A YOUNG art prodigy’s works can be seen by the public for the first time.
Pint-sized painter George Davies, nine, already has his paintings hanging in Flintshire households. Despite his 10th birthday being some time off, art-lovers are clamouring for a piece of his work.
George, a pupil at Oldfield School in Chester, is inspired by artists like Roald Dahl illustrator Quentin Blake, as well as photographs of endangered animals.
Despite his tender years, his talents have been fine-tuned with years of hard work.
His mother, Faye Davies, 38, of Ewloe Green, said: “He start ed doing lovely drawings at three or four.
He used to draw me things, like the vehicles from Thunderbirds. He’d practice them over and over until he got them right, and then he became interested in animals and landscapes as well.”
Although he isn’t yet in double figures, George has already started taking on commissions from residents who want him to produce portraits of them or their pets, or reproduce familiar scenes like Quentin Blake’s cover of the Roald Dahl book The BFG (Big Friendly Giant).
Faye said: “He isn’t just limited to replicating other people’s work, He’ll use photographs as references or sometimes go outside and sit – although there aren’t so many opportunities to do that.
“He’ll research art and apply the new techniques he learns. He’ll paint whatever inspires him at the moment.
“Right now he really loves Michael Jackson, so he’s been trying to get that image right.”
Faye, a supply teacher who has taught physical education all over Flintshire, has an art background herself. Creative genes must run in the family as George’s little sister Connie, seven, also has a liking for arts and crafts.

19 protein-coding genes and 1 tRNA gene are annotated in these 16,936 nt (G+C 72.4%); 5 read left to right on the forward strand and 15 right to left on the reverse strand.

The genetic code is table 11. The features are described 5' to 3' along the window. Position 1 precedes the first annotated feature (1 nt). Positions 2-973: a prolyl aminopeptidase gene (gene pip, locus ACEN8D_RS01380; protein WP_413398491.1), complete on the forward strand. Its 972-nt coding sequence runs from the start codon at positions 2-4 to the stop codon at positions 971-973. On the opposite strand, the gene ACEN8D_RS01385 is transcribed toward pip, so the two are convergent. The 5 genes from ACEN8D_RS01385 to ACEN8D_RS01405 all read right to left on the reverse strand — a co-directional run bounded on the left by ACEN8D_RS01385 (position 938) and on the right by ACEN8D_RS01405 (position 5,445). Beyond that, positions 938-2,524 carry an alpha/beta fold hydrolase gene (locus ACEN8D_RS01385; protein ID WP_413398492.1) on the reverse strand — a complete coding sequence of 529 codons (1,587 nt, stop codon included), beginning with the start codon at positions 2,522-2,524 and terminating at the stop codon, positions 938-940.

But far from it being a case of pushy parenting, George has inspired something of an art renaissance in Faye herself. She said: “He’s into all sorts of things. He’s good at football, he likes magic and he’s good at school, though I think he’s a bit of a free spirit. He’d much rather be at home painting as he really enjoys it.
“It actually inspired me to set up some children’s art classes. He reminded me that it was something I used to love, although he’s more talented than me.
“He helps out in the classes, which is great.”
George’s paintings, sketched out over a few hours and then adjusted and tweaked in a week, are bringing in some ‘pocket money’ which is invested back into art supplies.
Faye said: “It’s a bit difficult to let the paintings go, actually. We want to keep them all.
There was one he did of a hare which two ladies at the library wanted – he’s really good at the eyes, they look so alive.
“I had to tell them ‘no’, but we know we’ll have to let the paintings go sometime.”
Among his first ‘customers’ were grandmother Ann and grandfather George Williams, who live in Buckley.
Faye said: “They’ve got a few paintings hanging in their house. My dad show them off. They’re very proud of him and are really supportive.”
Now his work is going on public display at Ruthin Library, which is hosting a number of images created by George until the end of November.